Debating Free International Trade

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This article begins with a definition of free international trade and a brief history of the evolution of free trade as an ideology and economic policy. It next considers the case for free trade as first articulated by classical economists Adam Smith and David Ricardo and then examines free trade critiques proffered by Friedrich List and Marxist scholars who claim that free trade can never be just nor fair so long as relational and structural power inequalities exist between corporations and workers. This article concludes with a summary of the current free trade debate, highlighting, in particular, how radical critics of free trade have begun to embrace a more distinctly Marxian view of the dynamics of globalized capital accumulation. This new perspective acknowledges the progressive transformations that globalized trade has brought to developing countries while also highlighting the ways global free trade relies upon and sustains an exploitative class dynamic.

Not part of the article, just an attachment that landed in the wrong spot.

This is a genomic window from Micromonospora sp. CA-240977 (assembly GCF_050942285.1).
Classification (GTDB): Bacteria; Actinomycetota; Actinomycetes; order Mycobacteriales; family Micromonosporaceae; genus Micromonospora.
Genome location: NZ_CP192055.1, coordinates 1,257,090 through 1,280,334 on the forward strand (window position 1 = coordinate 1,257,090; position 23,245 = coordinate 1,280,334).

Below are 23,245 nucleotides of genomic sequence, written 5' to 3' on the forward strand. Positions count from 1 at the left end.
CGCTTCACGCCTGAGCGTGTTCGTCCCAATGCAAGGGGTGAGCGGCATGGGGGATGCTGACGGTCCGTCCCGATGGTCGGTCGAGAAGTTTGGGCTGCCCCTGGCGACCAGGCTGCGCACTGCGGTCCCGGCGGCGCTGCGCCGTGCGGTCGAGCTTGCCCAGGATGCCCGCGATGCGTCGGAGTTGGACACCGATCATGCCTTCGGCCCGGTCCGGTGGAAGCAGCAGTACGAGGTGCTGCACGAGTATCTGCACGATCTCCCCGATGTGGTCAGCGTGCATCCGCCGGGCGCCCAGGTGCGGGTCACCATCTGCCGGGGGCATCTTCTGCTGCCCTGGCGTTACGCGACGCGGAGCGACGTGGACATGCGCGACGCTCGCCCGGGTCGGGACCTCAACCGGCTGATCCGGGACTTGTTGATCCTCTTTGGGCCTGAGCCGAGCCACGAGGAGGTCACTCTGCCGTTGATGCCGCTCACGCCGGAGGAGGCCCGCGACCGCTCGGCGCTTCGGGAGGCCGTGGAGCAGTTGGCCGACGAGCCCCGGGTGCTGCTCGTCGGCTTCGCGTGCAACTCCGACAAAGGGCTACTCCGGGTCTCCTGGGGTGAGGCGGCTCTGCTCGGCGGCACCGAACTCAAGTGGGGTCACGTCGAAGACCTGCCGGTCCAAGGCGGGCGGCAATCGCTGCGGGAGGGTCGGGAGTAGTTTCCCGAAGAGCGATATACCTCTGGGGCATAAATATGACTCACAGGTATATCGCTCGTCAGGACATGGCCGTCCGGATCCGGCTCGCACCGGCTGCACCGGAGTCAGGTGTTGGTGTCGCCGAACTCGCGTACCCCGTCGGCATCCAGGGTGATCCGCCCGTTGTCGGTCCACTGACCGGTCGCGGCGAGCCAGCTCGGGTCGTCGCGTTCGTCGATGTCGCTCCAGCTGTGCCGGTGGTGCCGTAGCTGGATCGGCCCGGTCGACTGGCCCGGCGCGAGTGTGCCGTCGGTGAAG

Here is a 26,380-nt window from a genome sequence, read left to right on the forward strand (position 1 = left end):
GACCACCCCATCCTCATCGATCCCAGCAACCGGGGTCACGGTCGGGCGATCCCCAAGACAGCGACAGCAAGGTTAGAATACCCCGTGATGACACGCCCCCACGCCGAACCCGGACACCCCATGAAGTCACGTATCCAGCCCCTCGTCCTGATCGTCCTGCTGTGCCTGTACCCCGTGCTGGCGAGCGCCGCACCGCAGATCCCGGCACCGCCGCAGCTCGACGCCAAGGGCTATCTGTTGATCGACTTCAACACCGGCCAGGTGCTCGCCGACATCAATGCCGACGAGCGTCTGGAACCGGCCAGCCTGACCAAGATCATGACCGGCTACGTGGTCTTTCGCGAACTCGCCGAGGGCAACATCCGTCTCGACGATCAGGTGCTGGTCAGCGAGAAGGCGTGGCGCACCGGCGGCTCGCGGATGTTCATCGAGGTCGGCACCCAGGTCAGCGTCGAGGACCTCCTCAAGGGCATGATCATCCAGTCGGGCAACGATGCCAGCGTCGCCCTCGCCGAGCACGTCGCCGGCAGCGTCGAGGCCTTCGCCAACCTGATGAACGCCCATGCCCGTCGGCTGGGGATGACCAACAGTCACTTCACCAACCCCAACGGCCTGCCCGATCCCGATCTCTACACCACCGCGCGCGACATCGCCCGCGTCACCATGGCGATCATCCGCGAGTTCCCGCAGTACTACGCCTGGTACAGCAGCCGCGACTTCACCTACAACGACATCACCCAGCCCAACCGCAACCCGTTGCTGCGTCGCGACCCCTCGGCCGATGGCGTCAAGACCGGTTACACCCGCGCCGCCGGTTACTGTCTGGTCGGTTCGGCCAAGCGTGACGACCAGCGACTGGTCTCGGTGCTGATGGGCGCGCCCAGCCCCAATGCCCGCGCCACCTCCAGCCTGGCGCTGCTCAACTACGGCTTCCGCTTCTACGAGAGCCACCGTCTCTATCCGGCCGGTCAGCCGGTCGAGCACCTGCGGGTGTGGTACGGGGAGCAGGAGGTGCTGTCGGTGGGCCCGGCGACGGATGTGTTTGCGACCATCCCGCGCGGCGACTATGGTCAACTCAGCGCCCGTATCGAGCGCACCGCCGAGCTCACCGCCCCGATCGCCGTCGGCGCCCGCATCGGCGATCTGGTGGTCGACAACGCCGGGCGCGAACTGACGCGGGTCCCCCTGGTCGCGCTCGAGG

Original languageEnglish
Pages (from-to)25-47
Number of pages23
JournalAmerican Journal of Economics and Sociology
Issue number1
Publication statusPublished - 1 Jan 2020


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